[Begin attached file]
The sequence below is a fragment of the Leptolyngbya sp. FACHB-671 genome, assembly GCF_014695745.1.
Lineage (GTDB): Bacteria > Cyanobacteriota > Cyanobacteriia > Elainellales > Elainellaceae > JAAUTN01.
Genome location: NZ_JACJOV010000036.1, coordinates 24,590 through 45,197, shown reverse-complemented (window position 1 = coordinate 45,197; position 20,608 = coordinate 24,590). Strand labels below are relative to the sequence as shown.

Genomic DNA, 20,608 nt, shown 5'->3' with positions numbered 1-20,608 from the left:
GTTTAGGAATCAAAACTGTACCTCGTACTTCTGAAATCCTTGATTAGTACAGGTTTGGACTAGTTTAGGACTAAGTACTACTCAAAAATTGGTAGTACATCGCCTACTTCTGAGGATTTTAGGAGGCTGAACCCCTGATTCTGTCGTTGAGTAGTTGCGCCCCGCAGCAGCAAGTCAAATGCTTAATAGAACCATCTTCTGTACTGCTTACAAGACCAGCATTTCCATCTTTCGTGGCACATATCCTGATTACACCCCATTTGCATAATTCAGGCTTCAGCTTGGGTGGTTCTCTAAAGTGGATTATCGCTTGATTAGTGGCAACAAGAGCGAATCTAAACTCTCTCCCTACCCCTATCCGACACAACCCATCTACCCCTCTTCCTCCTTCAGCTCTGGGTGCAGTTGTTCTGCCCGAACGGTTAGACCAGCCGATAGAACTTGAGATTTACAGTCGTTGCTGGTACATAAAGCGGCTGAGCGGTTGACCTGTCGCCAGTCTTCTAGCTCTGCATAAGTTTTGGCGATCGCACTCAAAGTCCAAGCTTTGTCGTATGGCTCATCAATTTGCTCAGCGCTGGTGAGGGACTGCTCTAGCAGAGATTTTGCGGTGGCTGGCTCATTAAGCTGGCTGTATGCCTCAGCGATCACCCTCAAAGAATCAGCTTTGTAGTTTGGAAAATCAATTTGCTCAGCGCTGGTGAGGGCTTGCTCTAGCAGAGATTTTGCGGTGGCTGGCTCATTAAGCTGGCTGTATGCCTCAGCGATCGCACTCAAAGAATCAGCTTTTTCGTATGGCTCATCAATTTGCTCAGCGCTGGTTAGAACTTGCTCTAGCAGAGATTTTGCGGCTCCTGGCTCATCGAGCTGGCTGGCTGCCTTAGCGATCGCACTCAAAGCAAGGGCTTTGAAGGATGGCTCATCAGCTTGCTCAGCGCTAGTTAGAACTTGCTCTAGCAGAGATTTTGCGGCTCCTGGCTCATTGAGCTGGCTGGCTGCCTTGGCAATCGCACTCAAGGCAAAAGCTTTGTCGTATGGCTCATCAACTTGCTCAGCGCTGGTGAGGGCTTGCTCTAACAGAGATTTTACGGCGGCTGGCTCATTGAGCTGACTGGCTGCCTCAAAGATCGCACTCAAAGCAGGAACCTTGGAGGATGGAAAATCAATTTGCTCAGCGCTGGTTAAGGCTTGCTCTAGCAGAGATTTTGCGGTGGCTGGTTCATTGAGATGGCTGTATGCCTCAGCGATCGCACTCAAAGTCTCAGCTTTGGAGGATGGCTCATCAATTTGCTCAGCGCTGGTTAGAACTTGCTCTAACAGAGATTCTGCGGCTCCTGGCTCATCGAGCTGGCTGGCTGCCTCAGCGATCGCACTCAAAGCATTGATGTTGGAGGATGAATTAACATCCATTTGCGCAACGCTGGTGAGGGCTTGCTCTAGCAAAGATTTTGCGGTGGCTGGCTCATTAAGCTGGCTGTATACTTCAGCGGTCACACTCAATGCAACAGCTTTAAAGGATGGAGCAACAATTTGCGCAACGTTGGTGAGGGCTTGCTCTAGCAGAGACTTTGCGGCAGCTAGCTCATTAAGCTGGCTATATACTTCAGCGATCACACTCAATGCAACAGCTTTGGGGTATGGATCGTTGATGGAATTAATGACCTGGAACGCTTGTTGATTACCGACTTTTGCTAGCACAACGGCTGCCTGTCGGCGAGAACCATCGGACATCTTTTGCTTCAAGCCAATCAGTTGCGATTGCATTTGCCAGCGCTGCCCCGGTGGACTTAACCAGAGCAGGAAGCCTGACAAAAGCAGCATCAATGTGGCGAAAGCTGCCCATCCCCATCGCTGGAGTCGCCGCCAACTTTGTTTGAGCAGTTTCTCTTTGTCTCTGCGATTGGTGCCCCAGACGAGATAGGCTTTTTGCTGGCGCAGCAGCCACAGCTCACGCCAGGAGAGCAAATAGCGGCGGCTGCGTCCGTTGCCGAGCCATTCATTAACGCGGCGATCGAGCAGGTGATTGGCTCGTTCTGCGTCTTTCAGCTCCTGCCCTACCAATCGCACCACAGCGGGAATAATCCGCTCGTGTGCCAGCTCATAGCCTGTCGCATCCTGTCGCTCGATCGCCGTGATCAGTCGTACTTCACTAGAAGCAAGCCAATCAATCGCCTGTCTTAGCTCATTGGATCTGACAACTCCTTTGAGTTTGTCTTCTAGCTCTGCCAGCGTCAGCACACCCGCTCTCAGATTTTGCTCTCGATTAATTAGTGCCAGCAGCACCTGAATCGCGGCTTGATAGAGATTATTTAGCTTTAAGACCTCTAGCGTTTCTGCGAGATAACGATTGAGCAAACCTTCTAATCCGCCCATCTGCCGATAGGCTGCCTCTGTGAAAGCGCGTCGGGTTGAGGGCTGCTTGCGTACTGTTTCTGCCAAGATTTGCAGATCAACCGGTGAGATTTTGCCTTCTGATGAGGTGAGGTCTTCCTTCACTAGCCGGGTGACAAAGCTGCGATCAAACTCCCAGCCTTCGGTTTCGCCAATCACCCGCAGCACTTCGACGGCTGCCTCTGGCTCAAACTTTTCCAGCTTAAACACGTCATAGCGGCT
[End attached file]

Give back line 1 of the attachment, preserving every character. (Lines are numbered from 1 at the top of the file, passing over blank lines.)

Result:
The sequence below is a fragment of the Leptolyngbya sp. FACHB-671 genome, assembly GCF_014695745.1.